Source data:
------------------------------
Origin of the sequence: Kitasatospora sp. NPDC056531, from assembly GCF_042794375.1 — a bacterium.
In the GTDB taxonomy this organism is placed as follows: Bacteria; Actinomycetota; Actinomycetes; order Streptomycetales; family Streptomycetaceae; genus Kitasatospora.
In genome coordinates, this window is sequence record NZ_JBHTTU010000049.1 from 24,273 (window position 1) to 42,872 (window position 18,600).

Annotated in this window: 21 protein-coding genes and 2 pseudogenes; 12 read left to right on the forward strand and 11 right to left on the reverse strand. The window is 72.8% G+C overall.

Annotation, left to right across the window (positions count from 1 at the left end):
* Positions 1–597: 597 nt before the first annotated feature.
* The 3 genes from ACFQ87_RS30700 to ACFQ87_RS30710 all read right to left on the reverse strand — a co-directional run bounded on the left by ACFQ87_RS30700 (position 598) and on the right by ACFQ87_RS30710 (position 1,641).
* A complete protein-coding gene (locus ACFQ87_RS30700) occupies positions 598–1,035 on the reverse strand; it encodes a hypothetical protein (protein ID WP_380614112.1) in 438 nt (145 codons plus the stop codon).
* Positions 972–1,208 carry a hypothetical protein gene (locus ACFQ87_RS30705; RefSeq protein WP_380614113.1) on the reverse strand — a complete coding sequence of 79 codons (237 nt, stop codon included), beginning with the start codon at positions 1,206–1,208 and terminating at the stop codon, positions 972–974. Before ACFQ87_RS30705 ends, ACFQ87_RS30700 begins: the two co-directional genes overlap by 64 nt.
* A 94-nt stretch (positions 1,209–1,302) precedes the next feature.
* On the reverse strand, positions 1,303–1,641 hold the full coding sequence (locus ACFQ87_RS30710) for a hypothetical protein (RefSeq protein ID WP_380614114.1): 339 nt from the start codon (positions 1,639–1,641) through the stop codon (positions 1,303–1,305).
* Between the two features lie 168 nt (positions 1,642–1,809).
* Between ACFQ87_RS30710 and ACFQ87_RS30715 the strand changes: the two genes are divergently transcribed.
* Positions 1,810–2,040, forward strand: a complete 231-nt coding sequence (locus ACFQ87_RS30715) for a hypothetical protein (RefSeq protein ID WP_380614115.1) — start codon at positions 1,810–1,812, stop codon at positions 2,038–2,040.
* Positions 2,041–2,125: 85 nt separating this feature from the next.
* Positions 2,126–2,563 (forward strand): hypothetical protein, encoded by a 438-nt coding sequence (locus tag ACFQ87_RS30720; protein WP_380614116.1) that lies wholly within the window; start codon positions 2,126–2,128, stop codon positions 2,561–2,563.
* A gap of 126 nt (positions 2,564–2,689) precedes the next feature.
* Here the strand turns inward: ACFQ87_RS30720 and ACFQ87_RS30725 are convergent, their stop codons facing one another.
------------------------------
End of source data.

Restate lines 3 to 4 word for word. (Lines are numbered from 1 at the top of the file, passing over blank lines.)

In genome coordinates, this window is sequence record NZ_JBHTTU010000049.1 from 24,273 (window position 1) to 42,872 (window position 18,600).

Annotated in this window: 21 protein-coding genes and 2 pseudogenes; 12 read left to right on the forward strand and 11 right to left on the reverse strand. The window is 72.8% G+C overall.